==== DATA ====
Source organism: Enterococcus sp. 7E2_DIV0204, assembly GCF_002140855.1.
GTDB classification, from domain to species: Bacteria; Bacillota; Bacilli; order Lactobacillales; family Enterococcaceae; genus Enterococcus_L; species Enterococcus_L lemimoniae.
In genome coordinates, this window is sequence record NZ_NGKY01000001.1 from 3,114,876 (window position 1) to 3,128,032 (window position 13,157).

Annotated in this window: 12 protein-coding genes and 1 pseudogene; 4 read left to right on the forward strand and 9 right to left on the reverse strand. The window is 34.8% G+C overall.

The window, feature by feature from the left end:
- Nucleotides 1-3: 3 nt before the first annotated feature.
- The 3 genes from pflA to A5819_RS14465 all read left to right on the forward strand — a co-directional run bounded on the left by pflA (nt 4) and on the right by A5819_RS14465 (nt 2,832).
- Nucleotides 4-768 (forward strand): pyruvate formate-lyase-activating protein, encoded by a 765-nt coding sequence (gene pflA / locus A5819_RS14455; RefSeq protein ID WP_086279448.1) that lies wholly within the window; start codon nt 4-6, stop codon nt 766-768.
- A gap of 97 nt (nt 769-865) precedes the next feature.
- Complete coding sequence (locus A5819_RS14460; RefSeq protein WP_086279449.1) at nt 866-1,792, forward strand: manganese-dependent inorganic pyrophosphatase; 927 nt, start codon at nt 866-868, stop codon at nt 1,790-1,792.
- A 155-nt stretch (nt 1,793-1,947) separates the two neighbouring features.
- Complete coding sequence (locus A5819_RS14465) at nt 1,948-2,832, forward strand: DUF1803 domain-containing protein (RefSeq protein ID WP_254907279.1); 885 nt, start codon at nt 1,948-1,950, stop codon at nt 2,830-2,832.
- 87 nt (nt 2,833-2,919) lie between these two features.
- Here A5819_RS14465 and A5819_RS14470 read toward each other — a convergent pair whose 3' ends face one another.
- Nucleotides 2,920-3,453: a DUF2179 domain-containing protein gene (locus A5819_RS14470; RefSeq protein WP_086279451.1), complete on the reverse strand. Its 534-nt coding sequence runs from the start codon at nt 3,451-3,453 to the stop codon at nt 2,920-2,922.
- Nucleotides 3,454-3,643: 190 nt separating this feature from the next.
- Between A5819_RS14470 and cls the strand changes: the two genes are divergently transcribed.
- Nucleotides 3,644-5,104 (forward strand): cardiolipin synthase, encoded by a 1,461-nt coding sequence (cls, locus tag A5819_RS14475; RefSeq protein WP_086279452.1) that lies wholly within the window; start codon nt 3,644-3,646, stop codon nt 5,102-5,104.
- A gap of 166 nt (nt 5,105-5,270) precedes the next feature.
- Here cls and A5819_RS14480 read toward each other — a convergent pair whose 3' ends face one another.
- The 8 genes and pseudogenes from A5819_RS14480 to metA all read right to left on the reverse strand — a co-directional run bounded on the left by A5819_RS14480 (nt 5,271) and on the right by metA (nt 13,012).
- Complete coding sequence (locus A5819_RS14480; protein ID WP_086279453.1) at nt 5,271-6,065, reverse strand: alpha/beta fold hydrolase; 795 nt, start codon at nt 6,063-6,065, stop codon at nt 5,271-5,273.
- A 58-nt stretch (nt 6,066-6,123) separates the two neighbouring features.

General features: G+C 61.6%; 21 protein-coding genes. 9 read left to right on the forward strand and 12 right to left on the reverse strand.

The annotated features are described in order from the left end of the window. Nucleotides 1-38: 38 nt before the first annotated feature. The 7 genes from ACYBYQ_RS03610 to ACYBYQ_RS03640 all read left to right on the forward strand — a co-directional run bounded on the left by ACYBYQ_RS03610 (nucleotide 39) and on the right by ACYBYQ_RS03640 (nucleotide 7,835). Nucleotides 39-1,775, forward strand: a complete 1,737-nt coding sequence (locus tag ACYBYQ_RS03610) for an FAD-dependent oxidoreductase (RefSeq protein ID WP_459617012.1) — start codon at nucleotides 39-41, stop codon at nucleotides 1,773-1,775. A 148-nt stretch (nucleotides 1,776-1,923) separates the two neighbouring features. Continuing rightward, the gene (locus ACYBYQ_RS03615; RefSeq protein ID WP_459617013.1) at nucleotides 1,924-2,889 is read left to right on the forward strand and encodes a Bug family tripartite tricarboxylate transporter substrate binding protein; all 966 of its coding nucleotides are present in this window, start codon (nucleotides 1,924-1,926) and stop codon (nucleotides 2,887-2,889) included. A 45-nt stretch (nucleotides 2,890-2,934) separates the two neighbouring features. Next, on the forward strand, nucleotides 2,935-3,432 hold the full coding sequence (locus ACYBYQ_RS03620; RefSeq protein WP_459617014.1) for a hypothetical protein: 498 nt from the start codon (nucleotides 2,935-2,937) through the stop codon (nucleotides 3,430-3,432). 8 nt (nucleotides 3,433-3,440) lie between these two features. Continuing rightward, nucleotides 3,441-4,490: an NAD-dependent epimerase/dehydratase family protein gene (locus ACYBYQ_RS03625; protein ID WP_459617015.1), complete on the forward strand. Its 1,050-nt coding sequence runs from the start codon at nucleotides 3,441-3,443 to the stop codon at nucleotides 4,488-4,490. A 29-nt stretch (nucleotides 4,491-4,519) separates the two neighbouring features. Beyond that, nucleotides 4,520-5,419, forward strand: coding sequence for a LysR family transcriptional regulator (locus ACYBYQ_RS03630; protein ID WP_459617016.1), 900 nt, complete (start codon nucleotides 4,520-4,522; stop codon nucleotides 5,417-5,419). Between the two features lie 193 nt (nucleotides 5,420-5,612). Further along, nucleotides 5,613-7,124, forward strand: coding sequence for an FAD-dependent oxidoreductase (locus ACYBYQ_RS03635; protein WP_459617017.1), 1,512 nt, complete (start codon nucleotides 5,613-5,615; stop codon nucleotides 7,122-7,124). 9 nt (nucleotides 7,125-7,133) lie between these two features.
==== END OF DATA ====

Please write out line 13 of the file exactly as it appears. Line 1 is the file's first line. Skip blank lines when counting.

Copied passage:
- 87 nt (nt 2,833-2,919) lie between these two features.